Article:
There is, in the English language, a surprisingly rich variety of words with which to accuse someone of medical malpractice. Most of them, at one point or another, have been applied to dentists. If you’re reading this, nodding your head while thinking of your own dentist and his suspicious enthusiasm for root canals, be thankful that you weren’t born in the 18th or 19th century. In those first heady days of modern dentistry, practitioners were unencumbered by law, ethical guidelines, and, more often than not, scruples. This was the era where John and William Hunter were cheerfully thrashing bodies about in their Covent Garden School of Anatomy. Meanwhile, a few decades later in Scotland, murderers Burke and Hare began bumping off unwilling donors in the corpse trade. It was, in other words, an exciting time to work in medicine.
Londoner Martin Van Butchell was one of the early explorers in the blood-spattered world of Georgian dentistry. A dentist, surgeon, anatomist, and the inventor of cork-lined stirrups (guaranteed to keep your boots from sliding off), Van Butchell was something of a Renaissance man. Today he is remembered, not for the cork-lined stirrups, but for his decision to embalm his wife Mary and display her corpse in his waiting room to entice potential clients. Remember that the next time you’re at the dentist’s office thumbing through a dated copy of Woman and Home. “Where,” you might ask the receptionist, “is my complementary preserved cadaver?”
If, like me, you’re struggling to connect “embalmed wife” with “credible dentist,” consider the time period. In the 18th century there was still a roaring trade in quack dentistry. Public tooth extractions were a minor form of public entertainment. To keep the attention of the crowds, who were presumably jaded by the repetitive nature of unanesthetized surgeries, dentists employed entertainers to juggle and do magic tricks. This fortunately now-extinct profession had a number of titles, including “zanys, wachums, fools, factotums, buffoons” and, inexplicably, “Merry Andrews.”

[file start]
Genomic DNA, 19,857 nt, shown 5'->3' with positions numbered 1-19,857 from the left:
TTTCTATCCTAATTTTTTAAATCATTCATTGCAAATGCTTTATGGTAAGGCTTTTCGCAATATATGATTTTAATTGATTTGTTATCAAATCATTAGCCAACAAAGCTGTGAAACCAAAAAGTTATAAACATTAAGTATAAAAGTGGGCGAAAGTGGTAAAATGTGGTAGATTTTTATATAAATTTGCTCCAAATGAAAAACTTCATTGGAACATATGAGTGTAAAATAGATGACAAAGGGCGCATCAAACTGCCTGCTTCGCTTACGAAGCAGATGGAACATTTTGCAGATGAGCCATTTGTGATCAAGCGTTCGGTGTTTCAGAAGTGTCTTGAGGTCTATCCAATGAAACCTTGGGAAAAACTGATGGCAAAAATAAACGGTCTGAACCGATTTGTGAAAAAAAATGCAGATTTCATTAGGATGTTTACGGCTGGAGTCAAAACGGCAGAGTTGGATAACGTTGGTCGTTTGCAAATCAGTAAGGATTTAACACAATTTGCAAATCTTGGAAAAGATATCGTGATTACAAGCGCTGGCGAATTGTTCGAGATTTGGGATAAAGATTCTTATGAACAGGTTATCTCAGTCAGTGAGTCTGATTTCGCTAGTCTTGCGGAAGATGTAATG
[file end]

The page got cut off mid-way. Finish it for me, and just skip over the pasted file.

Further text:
Unlike some of his contemporaries, Van Butchell was a surprisingly capable dentist. He was, by most accounts, popular with his patients who were often members of the nobility. Van Butchell isn’t often mentioned in dental histories as a respected practitioner, but that may be because of his unique approach to self-promotion. Considering most dentists have tried put the days of juggling conmen behind them, they’re unlikely to publicize the man with an embalmed woman in his waiting room.
Evidently a man of many talents, Van Butchell was an expert not only in dentistry but also fistulas, haemorrhoids, and various complaints of the alimentary tract. An advertisement for his practice in The Morning Chronicle, from the 1st of January, 1814 states:
“God worketh in us and to do His good pleasure
Fistulae we CURE when others can NOT
FEES according to ABILITIES
Sirs, be liberal to have health restor’d
Those that have been CUT, much more than they like
For Old Fistulaem Prolapsus-ani, Piles or Carbuncles; Will be
Made quite whole: new ones are Cured Often quite soon.
All noble doubters shall have evidence Martin Van Butchell
Permanently Cures Fistulae, Strictures, Piles and
Carbuncles, without Confinement, Bruising or Cutting
Mount Street, in London, No.56 very near Hyde Park